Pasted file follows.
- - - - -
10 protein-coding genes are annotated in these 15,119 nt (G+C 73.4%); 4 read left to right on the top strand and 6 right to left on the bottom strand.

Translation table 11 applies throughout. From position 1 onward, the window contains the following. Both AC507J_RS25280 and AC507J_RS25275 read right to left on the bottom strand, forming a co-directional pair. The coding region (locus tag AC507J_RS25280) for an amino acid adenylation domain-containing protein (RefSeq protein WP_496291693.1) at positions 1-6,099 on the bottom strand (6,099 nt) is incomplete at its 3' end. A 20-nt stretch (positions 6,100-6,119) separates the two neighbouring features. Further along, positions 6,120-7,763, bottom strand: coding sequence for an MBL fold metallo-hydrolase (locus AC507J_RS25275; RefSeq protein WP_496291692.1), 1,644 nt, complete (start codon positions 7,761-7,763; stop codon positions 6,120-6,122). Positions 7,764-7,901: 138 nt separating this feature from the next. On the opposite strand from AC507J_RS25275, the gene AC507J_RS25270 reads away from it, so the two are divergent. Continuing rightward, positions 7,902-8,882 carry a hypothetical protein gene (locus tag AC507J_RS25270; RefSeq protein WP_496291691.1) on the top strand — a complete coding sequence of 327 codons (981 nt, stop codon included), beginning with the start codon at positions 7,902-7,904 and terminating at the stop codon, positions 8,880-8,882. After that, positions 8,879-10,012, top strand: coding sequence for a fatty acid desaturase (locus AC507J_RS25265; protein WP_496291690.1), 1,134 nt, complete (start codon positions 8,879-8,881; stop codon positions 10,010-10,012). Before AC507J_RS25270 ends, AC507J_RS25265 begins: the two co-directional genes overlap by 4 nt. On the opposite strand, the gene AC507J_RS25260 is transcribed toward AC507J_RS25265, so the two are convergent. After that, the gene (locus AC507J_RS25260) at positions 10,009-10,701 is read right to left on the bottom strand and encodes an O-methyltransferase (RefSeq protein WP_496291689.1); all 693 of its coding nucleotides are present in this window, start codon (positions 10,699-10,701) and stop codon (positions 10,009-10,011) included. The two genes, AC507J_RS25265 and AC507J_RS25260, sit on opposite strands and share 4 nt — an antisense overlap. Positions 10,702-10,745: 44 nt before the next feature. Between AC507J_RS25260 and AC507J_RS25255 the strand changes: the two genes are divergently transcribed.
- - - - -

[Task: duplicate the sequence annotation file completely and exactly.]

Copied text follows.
10 protein-coding genes are annotated in these 15,119 nt (G+C 73.4%); 4 read left to right on the top strand and 6 right to left on the bottom strand.

Translation table 11 applies throughout. From position 1 onward, the window contains the following. Both AC507J_RS25280 and AC507J_RS25275 read right to left on the bottom strand, forming a co-directional pair. The coding region (locus tag AC507J_RS25280) for an amino acid adenylation domain-containing protein (RefSeq protein WP_496291693.1) at positions 1-6,099 on the bottom strand (6,099 nt) is incomplete at its 3' end. A 20-nt stretch (positions 6,100-6,119) separates the two neighbouring features. Further along, positions 6,120-7,763, bottom strand: coding sequence for an MBL fold metallo-hydrolase (locus AC507J_RS25275; RefSeq protein WP_496291692.1), 1,644 nt, complete (start codon positions 7,761-7,763; stop codon positions 6,120-6,122). Positions 7,764-7,901: 138 nt separating this feature from the next. On the opposite strand from AC507J_RS25275, the gene AC507J_RS25270 reads away from it, so the two are divergent. Continuing rightward, positions 7,902-8,882 carry a hypothetical protein gene (locus tag AC507J_RS25270; RefSeq protein WP_496291691.1) on the top strand — a complete coding sequence of 327 codons (981 nt, stop codon included), beginning with the start codon at positions 7,902-7,904 and terminating at the stop codon, positions 8,880-8,882. After that, positions 8,879-10,012, top strand: coding sequence for a fatty acid desaturase (locus AC507J_RS25265; protein WP_496291690.1), 1,134 nt, complete (start codon positions 8,879-8,881; stop codon positions 10,010-10,012). Before AC507J_RS25270 ends, AC507J_RS25265 begins: the two co-directional genes overlap by 4 nt. On the opposite strand, the gene AC507J_RS25260 is transcribed toward AC507J_RS25265, so the two are convergent. After that, the gene (locus AC507J_RS25260) at positions 10,009-10,701 is read right to left on the bottom strand and encodes an O-methyltransferase (RefSeq protein WP_496291689.1); all 693 of its coding nucleotides are present in this window, start codon (positions 10,699-10,701) and stop codon (positions 10,009-10,011) included. The two genes, AC507J_RS25265 and AC507J_RS25260, sit on opposite strands and share 4 nt — an antisense overlap. Positions 10,702-10,745: 44 nt before the next feature. Between AC507J_RS25260 and AC507J_RS25255 the strand changes: the two genes are divergently transcribed.